Kid-size doses of Pfizer’s coronavirus vaccine appear safe and almost 91 per cent effective at preventing symptomatic infections in 5 to 11-year-olds according to study details released Friday, as the US considers opening vaccinations to that age group.
The shots could begin in early November — with the first children in line fully protected by Christmas — if regulators give the go-ahead.
Details of Pfizer’s study were posted online. The Food and Drug Administration (FDA) was expected to post its independent review of the company’s safety and effectiveness data later in the day.
Advisers to the FDA will publicly debate the evidence next week. If the agency ultimately authorises the shots, the Centers for Disease Control and Prevention will make the final decision on who should receive them.
Full-strength Pfizer shots are already authorised for anyone 12 or older, but pediatricians and many parents are waiting for something that can protect younger children from the extra-contagious delta variant and help keep kids in school.
More than 25,000 pediatricians and primary care providers already have signed up to get the shots for the kids.
A Pfizer study tracked 2,268 kids in that age group who got two shots three weeks apart of either a placebo or the low-dose vaccine. Each dose was one-third the amount given to teens and adults.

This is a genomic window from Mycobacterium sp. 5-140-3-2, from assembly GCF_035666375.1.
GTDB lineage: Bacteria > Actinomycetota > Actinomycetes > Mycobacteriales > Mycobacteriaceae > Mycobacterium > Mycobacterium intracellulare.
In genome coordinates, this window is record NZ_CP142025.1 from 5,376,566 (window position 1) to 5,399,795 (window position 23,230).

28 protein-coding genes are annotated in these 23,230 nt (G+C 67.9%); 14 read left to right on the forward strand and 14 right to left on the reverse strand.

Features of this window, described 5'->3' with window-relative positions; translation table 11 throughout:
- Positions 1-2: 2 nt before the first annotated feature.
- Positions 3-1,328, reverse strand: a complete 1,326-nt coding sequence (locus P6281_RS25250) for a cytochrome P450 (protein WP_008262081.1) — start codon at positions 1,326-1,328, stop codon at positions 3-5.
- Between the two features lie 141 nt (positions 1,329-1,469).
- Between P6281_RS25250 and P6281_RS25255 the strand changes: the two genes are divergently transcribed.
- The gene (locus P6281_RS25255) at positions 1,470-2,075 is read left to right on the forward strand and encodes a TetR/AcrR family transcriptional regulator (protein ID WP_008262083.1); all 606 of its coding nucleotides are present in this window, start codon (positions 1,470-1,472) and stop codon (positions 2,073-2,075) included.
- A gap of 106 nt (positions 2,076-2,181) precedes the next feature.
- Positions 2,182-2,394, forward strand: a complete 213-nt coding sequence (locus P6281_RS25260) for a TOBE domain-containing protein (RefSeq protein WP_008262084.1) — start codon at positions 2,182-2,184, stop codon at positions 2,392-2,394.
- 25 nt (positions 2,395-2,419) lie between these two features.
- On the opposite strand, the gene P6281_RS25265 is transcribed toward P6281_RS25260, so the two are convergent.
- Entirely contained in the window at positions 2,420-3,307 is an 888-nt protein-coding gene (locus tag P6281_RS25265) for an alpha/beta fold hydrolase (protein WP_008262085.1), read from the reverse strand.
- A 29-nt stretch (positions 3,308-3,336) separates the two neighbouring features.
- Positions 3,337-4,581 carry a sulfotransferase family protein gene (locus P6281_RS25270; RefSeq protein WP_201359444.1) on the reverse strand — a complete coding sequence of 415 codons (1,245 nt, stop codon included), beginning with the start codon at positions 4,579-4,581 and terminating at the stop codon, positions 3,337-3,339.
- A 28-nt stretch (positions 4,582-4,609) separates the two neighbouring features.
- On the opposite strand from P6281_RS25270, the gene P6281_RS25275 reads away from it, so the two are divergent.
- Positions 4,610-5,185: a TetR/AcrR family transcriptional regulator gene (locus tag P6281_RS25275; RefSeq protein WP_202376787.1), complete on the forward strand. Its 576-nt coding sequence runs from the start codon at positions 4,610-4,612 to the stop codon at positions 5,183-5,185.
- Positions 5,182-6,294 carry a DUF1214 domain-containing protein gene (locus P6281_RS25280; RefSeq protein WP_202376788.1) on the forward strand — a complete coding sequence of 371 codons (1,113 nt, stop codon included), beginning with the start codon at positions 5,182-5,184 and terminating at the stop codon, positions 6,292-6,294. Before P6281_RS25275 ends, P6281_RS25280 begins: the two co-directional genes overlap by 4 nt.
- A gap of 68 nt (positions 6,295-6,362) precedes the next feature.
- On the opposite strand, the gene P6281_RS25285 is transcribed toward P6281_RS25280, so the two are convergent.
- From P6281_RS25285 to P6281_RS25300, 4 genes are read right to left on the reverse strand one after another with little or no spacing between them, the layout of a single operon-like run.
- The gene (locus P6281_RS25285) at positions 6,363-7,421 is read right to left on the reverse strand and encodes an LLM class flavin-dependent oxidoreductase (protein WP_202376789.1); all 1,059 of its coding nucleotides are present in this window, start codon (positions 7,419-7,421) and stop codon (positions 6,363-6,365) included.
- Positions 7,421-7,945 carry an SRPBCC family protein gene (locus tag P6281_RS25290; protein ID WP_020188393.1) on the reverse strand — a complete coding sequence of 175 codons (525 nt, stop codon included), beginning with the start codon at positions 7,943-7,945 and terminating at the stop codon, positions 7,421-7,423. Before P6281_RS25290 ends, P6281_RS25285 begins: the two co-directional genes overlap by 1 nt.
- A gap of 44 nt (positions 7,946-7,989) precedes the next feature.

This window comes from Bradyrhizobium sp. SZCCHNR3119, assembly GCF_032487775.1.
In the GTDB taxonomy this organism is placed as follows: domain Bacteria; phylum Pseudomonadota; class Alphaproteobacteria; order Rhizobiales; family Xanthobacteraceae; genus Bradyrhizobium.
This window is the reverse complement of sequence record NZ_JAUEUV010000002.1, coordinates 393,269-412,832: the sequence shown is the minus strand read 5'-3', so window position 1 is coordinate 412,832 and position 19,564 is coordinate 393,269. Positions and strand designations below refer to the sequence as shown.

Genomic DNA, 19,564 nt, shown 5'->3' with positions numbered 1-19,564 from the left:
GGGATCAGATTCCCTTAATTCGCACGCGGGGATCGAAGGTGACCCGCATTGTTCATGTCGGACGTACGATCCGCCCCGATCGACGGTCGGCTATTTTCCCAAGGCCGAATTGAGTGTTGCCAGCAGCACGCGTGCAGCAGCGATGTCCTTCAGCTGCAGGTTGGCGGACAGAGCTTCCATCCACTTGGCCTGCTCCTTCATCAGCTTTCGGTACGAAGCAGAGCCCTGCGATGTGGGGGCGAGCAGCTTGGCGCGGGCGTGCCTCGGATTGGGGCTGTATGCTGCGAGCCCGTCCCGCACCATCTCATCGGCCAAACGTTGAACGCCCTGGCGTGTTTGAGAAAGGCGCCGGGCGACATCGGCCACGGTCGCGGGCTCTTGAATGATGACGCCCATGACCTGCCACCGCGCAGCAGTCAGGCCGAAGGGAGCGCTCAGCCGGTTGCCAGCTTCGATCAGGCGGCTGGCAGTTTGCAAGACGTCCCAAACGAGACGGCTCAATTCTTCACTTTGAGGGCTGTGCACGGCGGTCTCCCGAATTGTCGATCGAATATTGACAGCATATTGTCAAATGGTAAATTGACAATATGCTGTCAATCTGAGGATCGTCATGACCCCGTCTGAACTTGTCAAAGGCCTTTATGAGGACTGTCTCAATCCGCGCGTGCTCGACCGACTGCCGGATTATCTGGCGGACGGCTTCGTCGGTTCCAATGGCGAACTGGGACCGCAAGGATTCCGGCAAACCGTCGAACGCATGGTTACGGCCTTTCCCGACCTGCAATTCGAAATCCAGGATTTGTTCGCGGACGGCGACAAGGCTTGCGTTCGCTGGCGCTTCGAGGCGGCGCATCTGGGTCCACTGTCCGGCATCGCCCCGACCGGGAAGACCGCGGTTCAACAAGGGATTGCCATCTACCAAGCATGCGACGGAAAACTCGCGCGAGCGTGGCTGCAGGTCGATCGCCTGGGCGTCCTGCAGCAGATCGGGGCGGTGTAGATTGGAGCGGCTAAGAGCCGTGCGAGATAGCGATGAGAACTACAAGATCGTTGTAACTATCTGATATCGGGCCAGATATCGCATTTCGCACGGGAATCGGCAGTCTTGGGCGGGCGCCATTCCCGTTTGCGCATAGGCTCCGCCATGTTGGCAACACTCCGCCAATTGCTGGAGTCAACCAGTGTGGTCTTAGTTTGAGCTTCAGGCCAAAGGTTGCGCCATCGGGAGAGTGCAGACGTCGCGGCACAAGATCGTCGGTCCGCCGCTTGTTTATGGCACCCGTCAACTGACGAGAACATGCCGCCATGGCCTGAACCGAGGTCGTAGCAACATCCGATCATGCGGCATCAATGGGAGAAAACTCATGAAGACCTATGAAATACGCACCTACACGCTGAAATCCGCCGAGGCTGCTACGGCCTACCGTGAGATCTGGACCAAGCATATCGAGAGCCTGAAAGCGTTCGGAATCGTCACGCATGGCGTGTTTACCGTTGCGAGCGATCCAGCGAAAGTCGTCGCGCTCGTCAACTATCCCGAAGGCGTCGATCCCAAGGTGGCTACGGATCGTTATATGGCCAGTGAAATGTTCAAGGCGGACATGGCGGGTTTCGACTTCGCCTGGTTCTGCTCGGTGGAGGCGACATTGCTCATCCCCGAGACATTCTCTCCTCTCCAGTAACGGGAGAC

Researchers calculated the low-dose vaccine was nearly 91 per cent effective, based on 16 virus cases in youngsters given dummy shots versus three cases among vaccinated children. There were no severe illnesses reported among any of the youngsters, but the vaccinated ones had much milder symptoms than their unvaccinated counterparts.
Pfizer’s study of younger kids found the low-dose shots proved safe, with similar or fewer temporary side effects such as sore arms, fever or achiness that teens experience.
The study isn’t large enough to detect any extremely rare side effects, such as the heart inflammation that occasionally occurs after the second dose, mostly in young men.
While children run a lower risk of severe illness or death than older people, Covid-19 has killed more than 630 Americans 18 and under, according to the CDC. Nearly 6.2 million children have been infected with the coronavirus, more than 1.1 million in the last six weeks as the delta mutant surged, the American Academy of Pediatrics says.
Moderna also is studying its vaccine shots in elementary school-age youngsters. Pfizer and Moderna are studying even younger children as well, down to 6-month-olds. Results are expected later in the year.